No one covers large enterprise software ecosystems like Vinnie Mirchandani, founder of Deal Architect, a former technology industry analyst (with Gartner), outsourcing executive (with PwC, now part of IBM) and entrepreneur (founder of sourcing advisory firm, Jetstream Group).
He is a thought leader on trends in software, outsourcing and offshoring. He has personally helped clients evaluate and negotiate technology contracts valued in excess of $ 5 billion and has consistently advised companies on IT risk management, globalization and sourcing issues.
Vinnie is also a friend and a fellow Enterprise Irregular. Here are his thoughts on how transformative AI will be:
JT: Is AI transformative? What are three things AI will do that could not be done before?
VM: Today’s AI will be transformative because it is opening our eyes to all kinds of white collar automation possibilities with massive compute power being able to crunch massive data sets and help on cognitive tasks. Previous generations of automation like robots and drones primarily made agricultural and industrial tasks more productive. Now we can bring the same to cognitive work. When you look at the possibilities IBM has raised with Watson in healthcare, in auditing and many other sectors, Microsoft with Cortana and Amazon with Echo at home with natural user interfaces, you will see all kinds of business use cases being tried out in the next decade. Benioff has already raised interest in how Einstein will evolve the craft and there is plenty of interest in what Salesforce will showcase at Dreamforce.
Having said that, in my new book, Silicon Collar, I also point out AI has raised expectations every few years and not completely delivered since the 1950s. That is when Alan Turing defined his famous test to measure a machine’s ability to exhibit intelligent behavior equivalent to that of a human. In 1959, we got excited when Allen Newell and his colleagues coded the General Problem Solver. In 1968, Stanley Kubrick sent our minds into overdrive with HAL in his movie, 2001: A Space Odyssey. We applauded when IBM’s Deep Blue supercomputer beat Grandmaster Garry Kasparov at chess in 1997. We were impressed in 2011 when IBM’s Watson beat human champions at Jeopardy! and again in 2016 when Google’s AlphaGo showed it had mastered Go, the ancient board game. Currently, we are so excited about Amazon’s Echo digital assistant/home automation hub and its ability to recognize the human voice, that we are saying a machine has finally passed the Turing Test. Almost.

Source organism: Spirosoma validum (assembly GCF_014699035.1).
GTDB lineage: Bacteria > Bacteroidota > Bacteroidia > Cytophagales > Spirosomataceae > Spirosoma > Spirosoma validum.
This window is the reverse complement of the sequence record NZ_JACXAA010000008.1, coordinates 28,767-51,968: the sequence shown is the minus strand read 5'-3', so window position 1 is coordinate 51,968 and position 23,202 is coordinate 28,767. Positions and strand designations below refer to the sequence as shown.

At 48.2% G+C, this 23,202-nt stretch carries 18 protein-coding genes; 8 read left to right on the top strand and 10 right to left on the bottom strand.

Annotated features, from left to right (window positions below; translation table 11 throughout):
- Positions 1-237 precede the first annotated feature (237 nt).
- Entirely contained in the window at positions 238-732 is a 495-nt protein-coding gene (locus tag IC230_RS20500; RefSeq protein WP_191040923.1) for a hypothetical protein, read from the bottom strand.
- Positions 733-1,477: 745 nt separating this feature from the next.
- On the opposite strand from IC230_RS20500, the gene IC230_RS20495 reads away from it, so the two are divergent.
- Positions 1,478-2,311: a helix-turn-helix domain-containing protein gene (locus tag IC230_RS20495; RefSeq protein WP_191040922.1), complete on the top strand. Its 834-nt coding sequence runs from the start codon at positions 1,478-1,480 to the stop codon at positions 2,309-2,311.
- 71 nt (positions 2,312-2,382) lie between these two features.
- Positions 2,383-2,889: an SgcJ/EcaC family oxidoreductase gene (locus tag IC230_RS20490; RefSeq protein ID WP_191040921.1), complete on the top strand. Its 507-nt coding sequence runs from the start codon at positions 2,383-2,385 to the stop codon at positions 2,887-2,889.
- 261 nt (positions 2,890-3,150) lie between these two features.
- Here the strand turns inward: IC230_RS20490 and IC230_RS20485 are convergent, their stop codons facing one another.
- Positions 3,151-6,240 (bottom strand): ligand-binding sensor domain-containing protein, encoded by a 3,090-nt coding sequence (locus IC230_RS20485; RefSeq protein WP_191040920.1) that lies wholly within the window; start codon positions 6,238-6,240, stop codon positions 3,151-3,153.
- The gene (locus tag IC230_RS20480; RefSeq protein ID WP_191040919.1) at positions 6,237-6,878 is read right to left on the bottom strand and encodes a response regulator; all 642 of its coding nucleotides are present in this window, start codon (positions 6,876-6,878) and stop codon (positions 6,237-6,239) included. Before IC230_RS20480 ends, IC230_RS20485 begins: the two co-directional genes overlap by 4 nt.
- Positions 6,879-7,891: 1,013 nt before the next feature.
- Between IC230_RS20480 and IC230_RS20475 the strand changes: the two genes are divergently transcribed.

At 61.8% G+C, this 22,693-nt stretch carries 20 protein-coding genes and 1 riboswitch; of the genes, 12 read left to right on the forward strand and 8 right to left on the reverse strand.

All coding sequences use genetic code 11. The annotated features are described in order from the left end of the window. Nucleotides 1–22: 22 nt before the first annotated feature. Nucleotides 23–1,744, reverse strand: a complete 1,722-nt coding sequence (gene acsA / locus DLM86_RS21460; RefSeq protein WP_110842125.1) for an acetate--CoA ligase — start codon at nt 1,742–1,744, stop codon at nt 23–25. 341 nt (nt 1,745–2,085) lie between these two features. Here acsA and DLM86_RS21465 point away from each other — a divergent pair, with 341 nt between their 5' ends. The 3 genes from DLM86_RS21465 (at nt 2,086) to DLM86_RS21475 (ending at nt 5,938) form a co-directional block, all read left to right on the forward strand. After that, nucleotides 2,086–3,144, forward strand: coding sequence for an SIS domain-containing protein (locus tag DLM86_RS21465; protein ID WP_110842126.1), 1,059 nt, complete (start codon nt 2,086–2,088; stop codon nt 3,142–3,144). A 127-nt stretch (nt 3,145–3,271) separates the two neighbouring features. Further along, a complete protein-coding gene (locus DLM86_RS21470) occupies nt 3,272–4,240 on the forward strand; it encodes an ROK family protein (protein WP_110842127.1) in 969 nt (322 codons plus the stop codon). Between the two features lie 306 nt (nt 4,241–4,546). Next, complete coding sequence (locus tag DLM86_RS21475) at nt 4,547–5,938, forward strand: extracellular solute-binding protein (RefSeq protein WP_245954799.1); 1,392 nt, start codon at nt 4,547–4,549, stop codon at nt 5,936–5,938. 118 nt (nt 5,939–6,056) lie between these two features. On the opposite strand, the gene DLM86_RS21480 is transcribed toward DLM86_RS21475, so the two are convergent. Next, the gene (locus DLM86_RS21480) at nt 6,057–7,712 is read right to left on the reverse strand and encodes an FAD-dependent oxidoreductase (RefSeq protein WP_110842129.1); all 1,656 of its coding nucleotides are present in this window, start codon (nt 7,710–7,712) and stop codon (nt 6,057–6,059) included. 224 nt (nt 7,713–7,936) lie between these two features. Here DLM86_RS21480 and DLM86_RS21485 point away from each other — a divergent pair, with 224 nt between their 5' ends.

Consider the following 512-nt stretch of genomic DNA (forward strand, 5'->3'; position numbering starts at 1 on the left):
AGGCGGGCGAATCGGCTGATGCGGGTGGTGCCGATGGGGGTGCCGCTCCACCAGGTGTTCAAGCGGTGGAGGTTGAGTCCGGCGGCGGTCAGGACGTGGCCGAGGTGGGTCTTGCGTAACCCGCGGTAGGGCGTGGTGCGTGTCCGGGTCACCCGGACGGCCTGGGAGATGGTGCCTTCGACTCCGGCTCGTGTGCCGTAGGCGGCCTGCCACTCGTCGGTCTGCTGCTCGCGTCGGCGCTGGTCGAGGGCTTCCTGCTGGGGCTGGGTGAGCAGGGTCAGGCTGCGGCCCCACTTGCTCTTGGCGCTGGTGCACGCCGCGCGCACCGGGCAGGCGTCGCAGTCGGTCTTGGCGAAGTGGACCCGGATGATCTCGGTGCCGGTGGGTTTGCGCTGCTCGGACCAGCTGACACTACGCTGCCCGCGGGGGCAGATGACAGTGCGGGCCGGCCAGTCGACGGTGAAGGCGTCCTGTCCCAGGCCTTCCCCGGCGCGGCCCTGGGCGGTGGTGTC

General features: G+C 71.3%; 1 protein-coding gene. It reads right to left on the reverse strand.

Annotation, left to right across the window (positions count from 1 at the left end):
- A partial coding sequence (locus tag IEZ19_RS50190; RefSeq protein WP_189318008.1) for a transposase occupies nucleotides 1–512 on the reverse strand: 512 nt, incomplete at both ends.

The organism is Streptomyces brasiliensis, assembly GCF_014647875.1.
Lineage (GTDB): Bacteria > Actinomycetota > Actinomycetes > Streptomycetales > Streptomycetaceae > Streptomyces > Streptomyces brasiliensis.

Yann LeCun, director of AI research at Facebook, has commented, “Despite these astonishing advances, we are a long way from machines that are as intelligent as humans — or even rats. So far, we’ve seen only 5% of what AI can do.”
Similarly, Yale computer science professor David Gelernter thinks we have only scratched the surface. In his book The Tides of Mind, he calls it “the spectrum of consciousness,” which is “essentially a range of mental states through which all humans cycle each day. The cyclical element is crucial and underlies his metaphor of tidal motion. At the upper end of the spectrum, mental high tide, we are focused on the outer world, biased towards logical and abstract reasoning, and more likely to remember our experiences later. But as we drift down through the middle and into the lower reaches of the spectrum, we become increasingly conscious of the inner worlds of memory, prefer narrative to logic, and cross eventually into the difficult-to-remember realms of dreams.”
So, I am cautiously optimistic about this generation of AI — never before have we had so much data or this much affordable cloud enabled computing power to make white collar tasks more precise and efficient. I look forward to learning more about Einstein next month!
(Cross-posted @ Medium | John Taschek)